This was a dynamic seen through many of the theatrical pieces of art I consumed in my childhood. Would Troy choose the humble Gabriella over the vain, fabulous Sharpay in “High School Musical”? Would the quarterback Finn date Rachel, the overly ambitious singer with a stellar voice, over the blonde head-cheerleader Quinn in “Glee”? Would Fiyero date the perky Galinda over Elphaba, whose skin was literally green, in “Wicked”? Swift cast herself within this epic battle between the nerds and the popular kids—which was also a battle between the super-sexualized girls who could get any guy they wanted, and the more reserved girls who watched from a distance. She was the wallflower who knew her man better than anyone else. For these nerdy, wallflower, band-geek girls, singing was a way of constructing a romantic fantasy and coping with their longing.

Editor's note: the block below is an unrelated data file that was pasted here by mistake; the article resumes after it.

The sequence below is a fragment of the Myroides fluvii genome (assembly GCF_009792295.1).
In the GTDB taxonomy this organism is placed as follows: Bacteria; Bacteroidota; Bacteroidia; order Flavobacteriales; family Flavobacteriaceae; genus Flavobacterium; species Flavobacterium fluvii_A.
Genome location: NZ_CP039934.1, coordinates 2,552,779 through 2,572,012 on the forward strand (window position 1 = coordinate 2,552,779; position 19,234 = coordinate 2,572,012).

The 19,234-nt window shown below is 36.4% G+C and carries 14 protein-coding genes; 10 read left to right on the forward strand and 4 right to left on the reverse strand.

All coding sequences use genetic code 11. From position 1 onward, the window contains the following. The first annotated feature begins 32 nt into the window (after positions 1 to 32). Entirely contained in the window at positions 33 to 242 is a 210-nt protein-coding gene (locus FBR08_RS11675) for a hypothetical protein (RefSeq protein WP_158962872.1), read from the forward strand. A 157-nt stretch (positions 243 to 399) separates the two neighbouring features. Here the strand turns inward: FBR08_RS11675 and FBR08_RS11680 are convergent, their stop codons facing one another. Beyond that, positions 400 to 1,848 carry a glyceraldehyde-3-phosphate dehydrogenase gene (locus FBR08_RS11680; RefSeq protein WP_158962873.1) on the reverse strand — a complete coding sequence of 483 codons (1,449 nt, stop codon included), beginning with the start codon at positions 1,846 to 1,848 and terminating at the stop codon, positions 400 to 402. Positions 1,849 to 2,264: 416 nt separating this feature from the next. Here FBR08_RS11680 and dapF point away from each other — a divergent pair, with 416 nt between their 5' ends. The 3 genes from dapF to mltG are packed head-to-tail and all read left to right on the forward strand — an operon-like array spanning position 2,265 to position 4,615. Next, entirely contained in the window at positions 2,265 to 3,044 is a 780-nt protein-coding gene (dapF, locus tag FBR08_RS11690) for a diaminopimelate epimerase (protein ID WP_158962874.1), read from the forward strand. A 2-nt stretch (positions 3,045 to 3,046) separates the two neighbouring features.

This was also where the entry point was for her young LGBT fans, including myself. She didn’t speak in the dark club glamour of Britney Spears or Ke$ha. Her lyrics created a fantasy, like the forbidden romance of “Love Story,” and reframed it as a teenage daydream. Her world was one of high school lockers, talking to your best friend about your crushes, and jamming out to your favorite song in your pajamas. She was talking about my life. Or, at least, the girls who were growing up around me. 

For me, and many other LGBT boys growing up, she was the only person we could identify ourselves with, bridging the gap between the country music of our childhoods and our emerging sense of being our true selves. For us, she was a touchstone of assimilation, but also of fantasy. If we were the girl Taylor was talking about, we could radically imagine that the quarterback guy really would choose us over the super feminized woman. Swift’s lyrics were working within a world that was familiar to me but extended further than I could have ever imagined. It took my world and told me that romance was possible. Not just that: romance with a guy was possible. Through Swift’s songs, I could both envision myself within a heterosexual context AND get the guy in the end.